Are you a PR with an exit strategy?

How did you spend your commute to work this morning? Were you happily thinking about the day ahead or frantically browsing job sites on your phone?

Marketing Week magazine recently reported on the findings of their annual salary review. While the breakdown of which positions and sectors earn the most took the headlines, I was surprised by the staggeringly high percentage of marketers who expected to leave their current job within three years. Despite only 25% of the respondents classifying themselves as unhappy in their role, 81% said that they expected to leave their current job within three years.

If 75% of marketers are happy or satisfied with their employers, what is causing them to jump ship? The answers were predictable; more opportunities, money and the promise of promotion. The grass often appears greener elsewhere and the well-trodden path to higher salaries and responsibility typically involves handing in your notice and moving on.

This got me thinking about in-house PR, where I ply my trade. Are PRs as mercenary as general marketers when it comes to cutting and running to develop their careers? If so, how can businesses ensure that they provide the right opportunities to keep their PRs happy and productive?

In-house PRs are often specialist within their sector, they ‘get’ their business and are often among a company’s biggest advocates. All of this take time to nurture and develop and, once a PR is up to speed, these attributes are worth a great deal more to an organisation than the salary they draw. So how do you keep PRs committed to your organisation? For me, the answer is simple, yet not always easy to deliver.

A happy PR, especially one working in-house, is one who feels respected, valued and consulted as an expert practitioner in their field. Speaking from personal experience, it is surprising how this recognition can motivate an employee more than money and keep them loyal to their employer.

That said, this doesn’t happen overnight and needs to be earned by the PRs, often over many years within an organisation. PR is a complex science and is not, despite popular opinion, easy to deliver. If PRs want to gain the recognition they desire, they need to be able to demonstrate the value they can add by delivering consistently high-quality work.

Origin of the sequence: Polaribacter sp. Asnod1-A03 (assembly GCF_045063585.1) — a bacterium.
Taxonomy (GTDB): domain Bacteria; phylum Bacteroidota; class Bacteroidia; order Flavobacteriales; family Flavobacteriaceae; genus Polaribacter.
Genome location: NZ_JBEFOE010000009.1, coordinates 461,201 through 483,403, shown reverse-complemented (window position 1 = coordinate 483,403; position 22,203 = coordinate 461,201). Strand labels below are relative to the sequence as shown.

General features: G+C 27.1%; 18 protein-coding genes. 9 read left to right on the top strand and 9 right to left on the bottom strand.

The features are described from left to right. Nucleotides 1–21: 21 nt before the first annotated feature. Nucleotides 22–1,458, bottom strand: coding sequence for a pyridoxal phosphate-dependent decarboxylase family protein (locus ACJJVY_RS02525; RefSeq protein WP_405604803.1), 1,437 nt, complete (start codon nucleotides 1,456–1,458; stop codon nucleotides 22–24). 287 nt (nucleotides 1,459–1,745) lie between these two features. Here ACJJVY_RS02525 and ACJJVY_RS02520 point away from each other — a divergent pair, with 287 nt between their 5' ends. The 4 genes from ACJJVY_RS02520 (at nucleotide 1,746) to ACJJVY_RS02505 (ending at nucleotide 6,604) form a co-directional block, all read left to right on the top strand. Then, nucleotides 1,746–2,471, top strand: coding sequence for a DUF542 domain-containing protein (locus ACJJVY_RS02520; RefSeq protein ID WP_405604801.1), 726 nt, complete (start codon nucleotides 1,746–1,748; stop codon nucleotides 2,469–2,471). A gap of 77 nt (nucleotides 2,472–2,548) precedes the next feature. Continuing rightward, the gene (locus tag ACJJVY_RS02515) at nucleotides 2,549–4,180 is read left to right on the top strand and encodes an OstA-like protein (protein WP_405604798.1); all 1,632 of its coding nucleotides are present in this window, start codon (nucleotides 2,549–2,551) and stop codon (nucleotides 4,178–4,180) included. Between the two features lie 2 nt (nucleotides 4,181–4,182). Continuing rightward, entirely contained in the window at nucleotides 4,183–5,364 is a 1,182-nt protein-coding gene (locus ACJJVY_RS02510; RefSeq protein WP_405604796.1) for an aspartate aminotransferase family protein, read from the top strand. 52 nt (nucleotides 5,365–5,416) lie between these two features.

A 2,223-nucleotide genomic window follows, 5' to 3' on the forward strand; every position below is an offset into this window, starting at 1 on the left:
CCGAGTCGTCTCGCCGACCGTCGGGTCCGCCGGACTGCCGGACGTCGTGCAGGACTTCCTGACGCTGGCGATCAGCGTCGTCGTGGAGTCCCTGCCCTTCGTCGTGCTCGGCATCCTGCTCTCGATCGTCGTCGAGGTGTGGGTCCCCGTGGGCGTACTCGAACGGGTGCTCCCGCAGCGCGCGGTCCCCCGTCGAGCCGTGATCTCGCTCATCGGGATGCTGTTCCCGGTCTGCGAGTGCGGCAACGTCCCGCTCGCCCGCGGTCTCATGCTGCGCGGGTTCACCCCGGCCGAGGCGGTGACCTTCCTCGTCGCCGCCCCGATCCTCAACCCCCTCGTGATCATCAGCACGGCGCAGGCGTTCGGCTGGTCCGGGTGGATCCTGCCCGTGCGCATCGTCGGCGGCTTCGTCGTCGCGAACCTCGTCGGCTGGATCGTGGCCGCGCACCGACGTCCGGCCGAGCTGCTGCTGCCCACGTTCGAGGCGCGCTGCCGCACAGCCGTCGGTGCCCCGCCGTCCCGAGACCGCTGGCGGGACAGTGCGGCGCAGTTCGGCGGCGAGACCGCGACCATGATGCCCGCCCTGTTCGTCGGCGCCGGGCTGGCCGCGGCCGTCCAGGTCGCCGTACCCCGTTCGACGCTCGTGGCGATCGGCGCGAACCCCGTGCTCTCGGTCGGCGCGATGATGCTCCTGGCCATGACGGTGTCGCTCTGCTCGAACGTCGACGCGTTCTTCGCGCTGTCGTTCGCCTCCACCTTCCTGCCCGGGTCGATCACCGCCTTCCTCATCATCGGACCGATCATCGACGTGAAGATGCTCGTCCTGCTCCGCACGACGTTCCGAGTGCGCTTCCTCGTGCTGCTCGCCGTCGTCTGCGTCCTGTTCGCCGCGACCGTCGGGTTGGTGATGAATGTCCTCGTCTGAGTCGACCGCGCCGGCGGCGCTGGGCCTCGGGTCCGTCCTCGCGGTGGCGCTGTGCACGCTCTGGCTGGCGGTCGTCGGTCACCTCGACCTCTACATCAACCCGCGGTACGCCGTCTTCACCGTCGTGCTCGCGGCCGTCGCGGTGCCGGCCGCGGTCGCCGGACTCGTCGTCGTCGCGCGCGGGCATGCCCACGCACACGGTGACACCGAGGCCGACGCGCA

The annual CIPR State of the Profession survey will be published later this month. Now in its seventh year, it’s the largest and longest-running survey of its kind. Taking into account the views of CIPR members and non-members, the survey aims to reveal the issues and challenges facing public relations professionals. It will be interesting to see if PRs share the same negative outlook on their jobs as their marketing colleagues and how they feel their profession has developed over the past 12 months. For me, the outlook is a positive one. PR is continuing to be seen as an asset to businesses and, thanks to the efforts of both the CIPR and PRCA, PR is now becoming a more recognised profession in its own right, which can only be seen as a positive step for everyone working in the industry.

My advice is to focus instead on your career goals rather than being distracted by worrying about your exit plan. You might be surprised to learn that if you talk to your current employer and share your career vision, there is a strong chance they’ll support you and remove the barriers stopping you from developing, and that is a win for everyone. After all, you’re worth so much more to them as a committed advocate than a disengaged employee walking towards the exit.

– Adam. T


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